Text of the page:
Bolton NHS Foundation Trust has been named the highest recruiting Trust in the country for an innovative study that uses a urine test to support with the diagnosis of womb cancers.
Research Delivery teams at the Trust have supported 499 people in and around Bolton to take part in the NIHR portfolio trial, called the MCM5-UTERINE study, which focuses on diagnosing endometrial cancer.
The endometrium is the lining of the womb and, according to Cancer Research UK, is the fourth most common cancer in women in the UK.
The MCM5 study aims to determine whether looking at a protein found in urine could help diagnose womb cancer, as an additional diagnostic test alongside scans, biopsies and blood tests that are currently available.
In a letter from the NIHR Clinical Research Network Greater Manchester addressed to the research team, Professor Martin Gibson, Co-Clinical Director, Professor Andy Ustianowski, Co-Clinical Director, and Sarah Fallon, Chief Operating Officer, wrote:
This is a fantastic achievement that not only raises awareness of the cancer research profile for Bolton but also for Greater Manchester as a whole. Your contribution to this study is very much appreciated, and we congratulate you on this outstanding performance.
“Embedding a research active culture in health and care organisations enables patients to have wider access to clinical research, improving patient care and treatment options.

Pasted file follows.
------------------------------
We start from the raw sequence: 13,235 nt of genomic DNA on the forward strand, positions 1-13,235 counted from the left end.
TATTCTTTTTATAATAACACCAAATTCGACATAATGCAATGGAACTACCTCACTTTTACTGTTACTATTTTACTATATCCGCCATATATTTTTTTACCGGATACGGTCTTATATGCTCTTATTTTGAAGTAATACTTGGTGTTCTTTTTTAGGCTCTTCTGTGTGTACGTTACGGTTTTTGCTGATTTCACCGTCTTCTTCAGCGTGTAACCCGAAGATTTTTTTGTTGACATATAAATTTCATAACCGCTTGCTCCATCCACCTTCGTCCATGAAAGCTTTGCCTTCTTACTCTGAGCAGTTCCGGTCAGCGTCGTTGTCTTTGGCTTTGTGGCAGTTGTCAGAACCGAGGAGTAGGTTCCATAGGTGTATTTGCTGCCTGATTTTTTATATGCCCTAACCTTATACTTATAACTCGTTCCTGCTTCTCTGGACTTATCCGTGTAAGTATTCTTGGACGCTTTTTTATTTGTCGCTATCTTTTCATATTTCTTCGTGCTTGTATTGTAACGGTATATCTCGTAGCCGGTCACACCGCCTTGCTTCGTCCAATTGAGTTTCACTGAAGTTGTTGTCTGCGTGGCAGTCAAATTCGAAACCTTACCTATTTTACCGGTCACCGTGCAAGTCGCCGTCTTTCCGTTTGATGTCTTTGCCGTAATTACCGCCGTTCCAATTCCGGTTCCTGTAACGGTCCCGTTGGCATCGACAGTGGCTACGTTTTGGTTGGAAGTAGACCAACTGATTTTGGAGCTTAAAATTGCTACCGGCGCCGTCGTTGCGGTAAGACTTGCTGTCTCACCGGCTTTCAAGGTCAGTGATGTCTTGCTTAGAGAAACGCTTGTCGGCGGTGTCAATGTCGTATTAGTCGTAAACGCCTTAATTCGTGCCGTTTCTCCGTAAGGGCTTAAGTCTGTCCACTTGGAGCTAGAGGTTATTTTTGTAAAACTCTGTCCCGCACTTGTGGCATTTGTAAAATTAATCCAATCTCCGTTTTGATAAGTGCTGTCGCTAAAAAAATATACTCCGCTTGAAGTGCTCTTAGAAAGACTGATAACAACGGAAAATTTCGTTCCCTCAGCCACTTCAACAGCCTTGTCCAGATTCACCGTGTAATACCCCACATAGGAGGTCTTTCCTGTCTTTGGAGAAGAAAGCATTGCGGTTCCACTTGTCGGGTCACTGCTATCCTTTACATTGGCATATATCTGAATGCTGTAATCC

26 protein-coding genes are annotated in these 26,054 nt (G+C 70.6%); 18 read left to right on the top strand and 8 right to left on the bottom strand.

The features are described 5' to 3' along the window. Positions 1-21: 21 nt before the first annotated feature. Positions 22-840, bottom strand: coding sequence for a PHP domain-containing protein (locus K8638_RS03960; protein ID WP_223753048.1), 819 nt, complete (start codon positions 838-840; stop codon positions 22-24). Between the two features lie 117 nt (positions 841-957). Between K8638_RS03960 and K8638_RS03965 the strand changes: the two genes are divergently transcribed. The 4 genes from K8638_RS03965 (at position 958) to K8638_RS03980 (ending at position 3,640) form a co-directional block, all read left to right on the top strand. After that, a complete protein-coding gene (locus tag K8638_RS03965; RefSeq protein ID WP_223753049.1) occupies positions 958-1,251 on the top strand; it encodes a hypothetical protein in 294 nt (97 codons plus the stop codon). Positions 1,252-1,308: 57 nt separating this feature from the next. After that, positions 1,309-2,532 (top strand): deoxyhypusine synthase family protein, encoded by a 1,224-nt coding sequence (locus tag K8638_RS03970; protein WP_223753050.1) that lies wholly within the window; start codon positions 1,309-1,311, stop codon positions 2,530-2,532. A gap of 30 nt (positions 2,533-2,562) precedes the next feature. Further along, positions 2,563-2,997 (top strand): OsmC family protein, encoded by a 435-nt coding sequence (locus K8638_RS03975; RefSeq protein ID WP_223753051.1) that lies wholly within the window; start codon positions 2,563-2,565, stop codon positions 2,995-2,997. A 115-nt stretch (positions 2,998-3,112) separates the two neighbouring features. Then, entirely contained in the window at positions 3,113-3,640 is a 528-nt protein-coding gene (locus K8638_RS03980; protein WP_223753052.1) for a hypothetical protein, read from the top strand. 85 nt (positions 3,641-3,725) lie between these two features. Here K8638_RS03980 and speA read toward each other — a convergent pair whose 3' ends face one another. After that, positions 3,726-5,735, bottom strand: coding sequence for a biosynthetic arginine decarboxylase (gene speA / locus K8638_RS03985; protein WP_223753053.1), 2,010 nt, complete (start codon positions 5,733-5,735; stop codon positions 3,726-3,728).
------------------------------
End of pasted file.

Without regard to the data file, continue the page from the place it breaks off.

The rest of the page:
“There is significant evidence that organisations who are actively involved in research behave differently; they raise intellectual curiosity, are up to date with the latest good practice and, by teaching and training in research, they retain staff and create a positive organisational culture.
The Trust’s Research Delivery team works across the hospital, our community settings and the Bolton locality to support the delivery of important health research.
Alison Loftus, Head of Research and Development at Bolton NHS Foundation Trust, said:
To be named the highest recruiting Trust in the country for the MCM5 study is a testament to the hard work of our dedicated teams to improve the delivery and quality of care for people in Bolton both now and in the future.
“Womb cancer can often be diagnosed at an advanced stage due to how vague symptoms can be. This study will help us to understand if a urine test can diagnose these cancers much sooner and help improve the lives of women.
To discover more about Research and Development at Bolton NHS Foundation visit, please visit our website.